- Published on 30 March 2015
Analogous to the vast amount of knowledge acquired on the electronic hydrogen atom over the last century and the success of Quantum Electrodynamics (QED), hadronic physics is using a similar system, namely “pionic hydrogen” - a hydrogen atom where the electron is replaced by a negatively charged pion - as a laboratory for investigating Quantum Chromodynamics (QCD). Like in electronic hydrogen the finite size of the proton plays a role in the precise determination of the ground state of the atom. The smaller Bohr radius of the pion offers a larger sensitivity to the strong interaction between the pion and the proton, leading, e.g., to an energy shift compared to the ground state energy if only the electromagnetic interaction is considered. The precise determination of this shift provides a benchmark of our understanding of the pion-proton strong interaction from basic principles in QCD. To this end an exquisite experiment was devised and performed at the high intensity, low energy pion beam at the Paul Scherrer Institut using a cyclotron trap and an ultimate resolution Bragg spectrometer leading to an impressive four fold improvement compared to the previous best measurement as shown in Fig. 1.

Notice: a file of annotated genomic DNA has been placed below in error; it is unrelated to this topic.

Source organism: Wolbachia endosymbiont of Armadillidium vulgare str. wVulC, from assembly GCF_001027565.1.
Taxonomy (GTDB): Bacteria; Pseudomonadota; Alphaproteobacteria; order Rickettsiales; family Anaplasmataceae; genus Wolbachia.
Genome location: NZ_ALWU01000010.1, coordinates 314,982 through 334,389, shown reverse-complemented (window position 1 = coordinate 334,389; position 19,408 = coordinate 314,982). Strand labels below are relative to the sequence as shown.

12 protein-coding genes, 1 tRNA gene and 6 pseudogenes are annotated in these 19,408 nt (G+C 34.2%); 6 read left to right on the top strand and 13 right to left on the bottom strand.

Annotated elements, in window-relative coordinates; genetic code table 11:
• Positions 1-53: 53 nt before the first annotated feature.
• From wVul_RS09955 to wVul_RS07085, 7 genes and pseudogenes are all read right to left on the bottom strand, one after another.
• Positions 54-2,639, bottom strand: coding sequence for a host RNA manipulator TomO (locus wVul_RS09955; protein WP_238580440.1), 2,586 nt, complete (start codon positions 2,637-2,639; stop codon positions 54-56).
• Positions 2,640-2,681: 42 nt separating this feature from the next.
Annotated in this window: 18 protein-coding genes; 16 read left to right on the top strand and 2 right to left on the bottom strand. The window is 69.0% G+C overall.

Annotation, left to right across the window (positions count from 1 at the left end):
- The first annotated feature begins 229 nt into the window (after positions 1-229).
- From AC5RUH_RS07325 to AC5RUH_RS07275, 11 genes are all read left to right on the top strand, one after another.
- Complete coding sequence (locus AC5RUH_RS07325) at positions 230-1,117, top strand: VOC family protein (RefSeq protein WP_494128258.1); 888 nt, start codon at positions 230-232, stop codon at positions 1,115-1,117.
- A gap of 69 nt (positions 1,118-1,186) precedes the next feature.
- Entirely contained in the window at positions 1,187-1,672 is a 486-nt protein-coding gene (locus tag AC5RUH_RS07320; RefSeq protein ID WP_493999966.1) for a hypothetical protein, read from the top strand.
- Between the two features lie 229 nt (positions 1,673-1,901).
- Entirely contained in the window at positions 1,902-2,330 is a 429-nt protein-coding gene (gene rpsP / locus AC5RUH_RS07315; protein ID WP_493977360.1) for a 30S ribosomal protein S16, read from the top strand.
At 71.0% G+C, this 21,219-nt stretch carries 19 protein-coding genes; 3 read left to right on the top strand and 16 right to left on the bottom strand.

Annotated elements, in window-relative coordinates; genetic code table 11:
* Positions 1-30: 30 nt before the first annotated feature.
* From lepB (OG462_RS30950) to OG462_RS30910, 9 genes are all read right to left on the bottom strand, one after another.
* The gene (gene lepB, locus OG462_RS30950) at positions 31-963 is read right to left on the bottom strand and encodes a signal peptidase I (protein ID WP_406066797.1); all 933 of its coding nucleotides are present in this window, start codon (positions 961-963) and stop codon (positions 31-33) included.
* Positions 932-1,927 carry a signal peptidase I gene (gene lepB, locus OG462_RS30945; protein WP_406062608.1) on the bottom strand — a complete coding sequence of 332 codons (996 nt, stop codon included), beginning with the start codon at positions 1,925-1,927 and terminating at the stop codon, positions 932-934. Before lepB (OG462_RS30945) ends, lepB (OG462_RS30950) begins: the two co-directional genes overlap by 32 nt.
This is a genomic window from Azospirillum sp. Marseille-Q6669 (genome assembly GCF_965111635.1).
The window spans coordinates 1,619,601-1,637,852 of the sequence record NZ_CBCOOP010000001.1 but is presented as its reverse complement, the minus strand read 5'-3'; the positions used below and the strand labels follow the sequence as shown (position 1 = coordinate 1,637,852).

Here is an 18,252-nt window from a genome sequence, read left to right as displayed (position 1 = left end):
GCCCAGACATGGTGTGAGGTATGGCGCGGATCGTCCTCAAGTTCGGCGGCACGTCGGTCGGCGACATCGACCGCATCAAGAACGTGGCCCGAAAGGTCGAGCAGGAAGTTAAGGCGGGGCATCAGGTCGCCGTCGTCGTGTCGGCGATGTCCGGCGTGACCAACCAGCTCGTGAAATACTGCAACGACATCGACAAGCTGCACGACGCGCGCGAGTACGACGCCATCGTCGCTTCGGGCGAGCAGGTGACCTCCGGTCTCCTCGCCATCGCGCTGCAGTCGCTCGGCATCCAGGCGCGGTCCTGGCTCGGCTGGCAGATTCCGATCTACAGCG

M. Hennebach et al. (2015), Hadronic shift in pionic hydrogen, European Physical Journal A 50: 190, DOI 10.1140/epja/i2014-14190-x